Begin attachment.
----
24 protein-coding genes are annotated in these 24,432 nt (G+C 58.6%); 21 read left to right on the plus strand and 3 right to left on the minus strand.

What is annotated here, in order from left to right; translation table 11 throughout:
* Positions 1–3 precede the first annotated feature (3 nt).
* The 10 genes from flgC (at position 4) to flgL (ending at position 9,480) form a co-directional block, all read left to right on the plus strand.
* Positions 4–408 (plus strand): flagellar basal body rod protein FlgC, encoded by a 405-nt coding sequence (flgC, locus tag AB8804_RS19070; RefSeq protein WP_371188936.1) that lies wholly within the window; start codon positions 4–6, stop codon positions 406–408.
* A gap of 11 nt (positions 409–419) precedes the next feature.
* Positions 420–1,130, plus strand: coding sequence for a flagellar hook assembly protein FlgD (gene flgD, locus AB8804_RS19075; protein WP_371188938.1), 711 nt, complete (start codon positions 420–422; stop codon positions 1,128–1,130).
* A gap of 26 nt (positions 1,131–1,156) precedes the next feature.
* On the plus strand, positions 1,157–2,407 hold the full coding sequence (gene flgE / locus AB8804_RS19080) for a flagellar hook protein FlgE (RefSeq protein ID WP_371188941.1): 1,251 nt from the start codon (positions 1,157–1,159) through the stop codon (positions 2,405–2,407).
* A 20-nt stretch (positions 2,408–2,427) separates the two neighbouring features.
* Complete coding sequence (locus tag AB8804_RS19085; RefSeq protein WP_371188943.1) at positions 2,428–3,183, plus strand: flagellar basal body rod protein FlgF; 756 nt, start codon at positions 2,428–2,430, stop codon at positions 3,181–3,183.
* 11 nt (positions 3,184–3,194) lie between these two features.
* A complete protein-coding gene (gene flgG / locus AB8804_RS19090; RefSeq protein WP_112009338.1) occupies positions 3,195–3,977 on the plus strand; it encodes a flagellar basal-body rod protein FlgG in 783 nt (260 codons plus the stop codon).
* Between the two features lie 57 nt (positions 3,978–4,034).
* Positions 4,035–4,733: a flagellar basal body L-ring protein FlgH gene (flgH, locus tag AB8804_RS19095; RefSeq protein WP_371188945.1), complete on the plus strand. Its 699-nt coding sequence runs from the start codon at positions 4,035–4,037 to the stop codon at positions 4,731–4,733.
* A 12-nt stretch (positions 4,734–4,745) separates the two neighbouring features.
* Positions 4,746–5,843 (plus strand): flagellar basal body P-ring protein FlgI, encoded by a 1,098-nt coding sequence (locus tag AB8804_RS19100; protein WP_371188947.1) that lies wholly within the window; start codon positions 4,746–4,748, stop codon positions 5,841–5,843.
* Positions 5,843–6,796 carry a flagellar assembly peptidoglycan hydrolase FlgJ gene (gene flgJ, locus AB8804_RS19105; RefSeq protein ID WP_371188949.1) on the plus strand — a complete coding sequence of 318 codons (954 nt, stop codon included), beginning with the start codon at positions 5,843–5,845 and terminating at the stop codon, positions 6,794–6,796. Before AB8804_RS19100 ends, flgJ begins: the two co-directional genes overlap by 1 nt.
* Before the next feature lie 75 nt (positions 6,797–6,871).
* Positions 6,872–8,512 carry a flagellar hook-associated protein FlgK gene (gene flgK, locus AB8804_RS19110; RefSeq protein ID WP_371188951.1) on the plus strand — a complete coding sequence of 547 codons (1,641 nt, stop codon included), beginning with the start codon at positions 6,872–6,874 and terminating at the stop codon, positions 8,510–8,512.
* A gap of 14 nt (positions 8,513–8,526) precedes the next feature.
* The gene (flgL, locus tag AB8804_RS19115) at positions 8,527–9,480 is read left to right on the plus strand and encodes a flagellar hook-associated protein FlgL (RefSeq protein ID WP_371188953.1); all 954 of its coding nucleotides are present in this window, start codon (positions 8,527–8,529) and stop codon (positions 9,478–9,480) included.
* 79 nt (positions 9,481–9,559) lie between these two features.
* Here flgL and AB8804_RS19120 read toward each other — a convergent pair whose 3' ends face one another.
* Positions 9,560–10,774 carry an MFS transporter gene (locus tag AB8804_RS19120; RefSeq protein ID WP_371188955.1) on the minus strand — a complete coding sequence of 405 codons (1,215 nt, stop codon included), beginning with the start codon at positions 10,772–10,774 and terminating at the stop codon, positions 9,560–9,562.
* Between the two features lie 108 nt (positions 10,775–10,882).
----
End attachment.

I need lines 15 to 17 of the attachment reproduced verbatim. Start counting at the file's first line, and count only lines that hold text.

* Positions 4,035–4,733: a flagellar basal body L-ring protein FlgH gene (flgH, locus tag AB8804_RS19095; RefSeq protein WP_371188945.1), complete on the plus strand. Its 699-nt coding sequence runs from the start codon at positions 4,035–4,037 to the stop codon at positions 4,731–4,733.
* A 12-nt stretch (positions 4,734–4,745) separates the two neighbouring features.
* Positions 4,746–5,843 (plus strand): flagellar basal body P-ring protein FlgI, encoded by a 1,098-nt coding sequence (locus tag AB8804_RS19100; protein WP_371188947.1) that lies wholly within the window; start codon positions 4,746–4,748, stop codon positions 5,841–5,843.